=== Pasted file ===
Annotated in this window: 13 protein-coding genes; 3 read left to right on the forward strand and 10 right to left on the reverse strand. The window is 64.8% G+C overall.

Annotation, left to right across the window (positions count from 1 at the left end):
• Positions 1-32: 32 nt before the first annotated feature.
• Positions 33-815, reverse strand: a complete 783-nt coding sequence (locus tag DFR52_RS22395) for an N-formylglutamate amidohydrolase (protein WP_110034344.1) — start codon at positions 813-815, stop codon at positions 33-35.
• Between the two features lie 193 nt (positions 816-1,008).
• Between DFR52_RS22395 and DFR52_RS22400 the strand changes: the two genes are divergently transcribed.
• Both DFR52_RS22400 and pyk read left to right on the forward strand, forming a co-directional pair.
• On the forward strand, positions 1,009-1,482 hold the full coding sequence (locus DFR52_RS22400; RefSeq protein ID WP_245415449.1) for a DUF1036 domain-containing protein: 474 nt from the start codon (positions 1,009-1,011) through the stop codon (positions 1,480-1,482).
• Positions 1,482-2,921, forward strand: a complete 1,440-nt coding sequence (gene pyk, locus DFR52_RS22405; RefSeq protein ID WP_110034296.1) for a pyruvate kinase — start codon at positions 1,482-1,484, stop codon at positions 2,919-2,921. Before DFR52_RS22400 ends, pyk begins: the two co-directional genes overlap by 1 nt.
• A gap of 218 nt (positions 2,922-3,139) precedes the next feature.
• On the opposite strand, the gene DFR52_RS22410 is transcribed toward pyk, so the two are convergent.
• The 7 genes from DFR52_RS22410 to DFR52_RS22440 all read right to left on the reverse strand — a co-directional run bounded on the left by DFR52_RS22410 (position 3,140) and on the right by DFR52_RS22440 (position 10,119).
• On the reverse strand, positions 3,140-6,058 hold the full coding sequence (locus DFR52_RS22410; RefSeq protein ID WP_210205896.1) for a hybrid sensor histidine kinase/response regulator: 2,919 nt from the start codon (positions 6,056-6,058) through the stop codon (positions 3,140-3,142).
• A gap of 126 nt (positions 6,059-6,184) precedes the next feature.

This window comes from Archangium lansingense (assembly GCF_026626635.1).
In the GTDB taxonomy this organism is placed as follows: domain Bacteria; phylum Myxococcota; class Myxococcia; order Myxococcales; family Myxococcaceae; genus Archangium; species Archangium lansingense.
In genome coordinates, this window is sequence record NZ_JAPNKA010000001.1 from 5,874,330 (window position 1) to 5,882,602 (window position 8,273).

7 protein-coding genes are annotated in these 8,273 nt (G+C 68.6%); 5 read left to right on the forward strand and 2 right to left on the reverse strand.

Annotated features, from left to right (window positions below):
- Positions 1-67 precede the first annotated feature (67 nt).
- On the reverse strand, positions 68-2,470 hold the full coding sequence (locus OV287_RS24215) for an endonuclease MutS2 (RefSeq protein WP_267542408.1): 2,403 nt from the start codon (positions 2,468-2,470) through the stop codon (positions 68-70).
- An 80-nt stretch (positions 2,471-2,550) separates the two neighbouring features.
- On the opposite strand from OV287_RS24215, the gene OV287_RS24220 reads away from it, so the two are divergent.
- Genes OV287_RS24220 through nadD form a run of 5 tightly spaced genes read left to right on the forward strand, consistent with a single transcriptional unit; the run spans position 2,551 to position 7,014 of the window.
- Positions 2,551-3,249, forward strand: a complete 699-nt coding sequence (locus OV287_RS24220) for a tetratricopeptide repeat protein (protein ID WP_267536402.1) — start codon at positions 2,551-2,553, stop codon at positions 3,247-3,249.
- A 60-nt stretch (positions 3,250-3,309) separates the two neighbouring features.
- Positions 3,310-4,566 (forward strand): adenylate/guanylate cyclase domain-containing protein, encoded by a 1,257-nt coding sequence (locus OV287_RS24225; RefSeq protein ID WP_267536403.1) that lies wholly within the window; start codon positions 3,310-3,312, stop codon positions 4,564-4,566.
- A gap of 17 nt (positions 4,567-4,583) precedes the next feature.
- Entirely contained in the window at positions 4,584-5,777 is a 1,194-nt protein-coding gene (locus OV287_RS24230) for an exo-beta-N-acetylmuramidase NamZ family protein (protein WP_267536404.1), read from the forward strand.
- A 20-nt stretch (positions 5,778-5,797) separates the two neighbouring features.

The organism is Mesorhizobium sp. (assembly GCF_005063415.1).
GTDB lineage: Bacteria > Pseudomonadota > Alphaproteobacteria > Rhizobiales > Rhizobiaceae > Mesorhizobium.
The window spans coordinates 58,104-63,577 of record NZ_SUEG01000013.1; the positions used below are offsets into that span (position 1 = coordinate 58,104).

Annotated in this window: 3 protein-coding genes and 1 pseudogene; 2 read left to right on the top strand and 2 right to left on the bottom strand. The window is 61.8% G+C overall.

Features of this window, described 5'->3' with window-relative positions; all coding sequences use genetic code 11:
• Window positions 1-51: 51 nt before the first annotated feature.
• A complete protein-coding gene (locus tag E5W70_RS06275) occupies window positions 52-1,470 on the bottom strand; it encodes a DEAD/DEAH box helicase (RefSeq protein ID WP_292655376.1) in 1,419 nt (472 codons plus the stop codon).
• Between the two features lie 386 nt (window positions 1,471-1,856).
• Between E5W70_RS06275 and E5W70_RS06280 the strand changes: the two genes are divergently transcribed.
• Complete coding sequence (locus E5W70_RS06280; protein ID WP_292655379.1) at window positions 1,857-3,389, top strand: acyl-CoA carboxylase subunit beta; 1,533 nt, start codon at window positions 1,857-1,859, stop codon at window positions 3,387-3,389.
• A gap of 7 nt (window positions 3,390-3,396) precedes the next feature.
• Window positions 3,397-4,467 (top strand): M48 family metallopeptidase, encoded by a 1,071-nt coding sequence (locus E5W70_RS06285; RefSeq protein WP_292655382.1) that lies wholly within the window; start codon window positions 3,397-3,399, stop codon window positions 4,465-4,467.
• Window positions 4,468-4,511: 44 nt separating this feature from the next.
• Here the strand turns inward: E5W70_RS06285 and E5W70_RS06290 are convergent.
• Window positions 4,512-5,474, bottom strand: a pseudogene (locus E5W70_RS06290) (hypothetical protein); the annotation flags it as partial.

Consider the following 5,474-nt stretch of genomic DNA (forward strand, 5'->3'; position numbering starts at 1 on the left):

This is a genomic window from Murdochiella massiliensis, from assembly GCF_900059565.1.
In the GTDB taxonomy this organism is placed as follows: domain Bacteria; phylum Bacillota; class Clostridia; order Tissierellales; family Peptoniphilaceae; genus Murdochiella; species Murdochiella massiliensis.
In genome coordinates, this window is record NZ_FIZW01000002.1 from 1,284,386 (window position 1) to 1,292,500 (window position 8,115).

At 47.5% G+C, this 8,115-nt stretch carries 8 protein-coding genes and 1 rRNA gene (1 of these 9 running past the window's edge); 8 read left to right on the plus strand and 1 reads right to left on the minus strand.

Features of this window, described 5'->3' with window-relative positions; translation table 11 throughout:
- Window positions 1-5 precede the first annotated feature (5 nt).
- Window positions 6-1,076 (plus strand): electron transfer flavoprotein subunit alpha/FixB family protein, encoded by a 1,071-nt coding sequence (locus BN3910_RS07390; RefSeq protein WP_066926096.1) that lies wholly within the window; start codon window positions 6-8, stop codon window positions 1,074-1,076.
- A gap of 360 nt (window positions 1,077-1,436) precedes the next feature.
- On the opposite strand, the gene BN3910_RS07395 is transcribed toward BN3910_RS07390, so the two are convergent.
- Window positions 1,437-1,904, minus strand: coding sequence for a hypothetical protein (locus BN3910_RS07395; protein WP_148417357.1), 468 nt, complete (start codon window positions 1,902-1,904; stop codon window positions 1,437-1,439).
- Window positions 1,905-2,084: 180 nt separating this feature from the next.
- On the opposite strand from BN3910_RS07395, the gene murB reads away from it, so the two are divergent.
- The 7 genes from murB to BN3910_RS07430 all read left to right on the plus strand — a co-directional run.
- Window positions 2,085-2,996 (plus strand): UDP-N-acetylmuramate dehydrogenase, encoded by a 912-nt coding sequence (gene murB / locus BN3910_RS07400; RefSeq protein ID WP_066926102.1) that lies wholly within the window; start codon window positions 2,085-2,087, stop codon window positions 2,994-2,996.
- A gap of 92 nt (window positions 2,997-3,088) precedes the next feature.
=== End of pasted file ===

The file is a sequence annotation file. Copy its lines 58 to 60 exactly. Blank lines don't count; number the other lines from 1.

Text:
- On the opposite strand from BN3910_RS07395, the gene murB reads away from it, so the two are divergent.
- The 7 genes from murB to BN3910_RS07430 all read left to right on the plus strand — a co-directional run.
- Window positions 2,085-2,996 (plus strand): UDP-N-acetylmuramate dehydrogenase, encoded by a 912-nt coding sequence (gene murB / locus BN3910_RS07400; RefSeq protein ID WP_066926102.1) that lies wholly within the window; start codon window positions 2,085-2,087, stop codon window positions 2,994-2,996.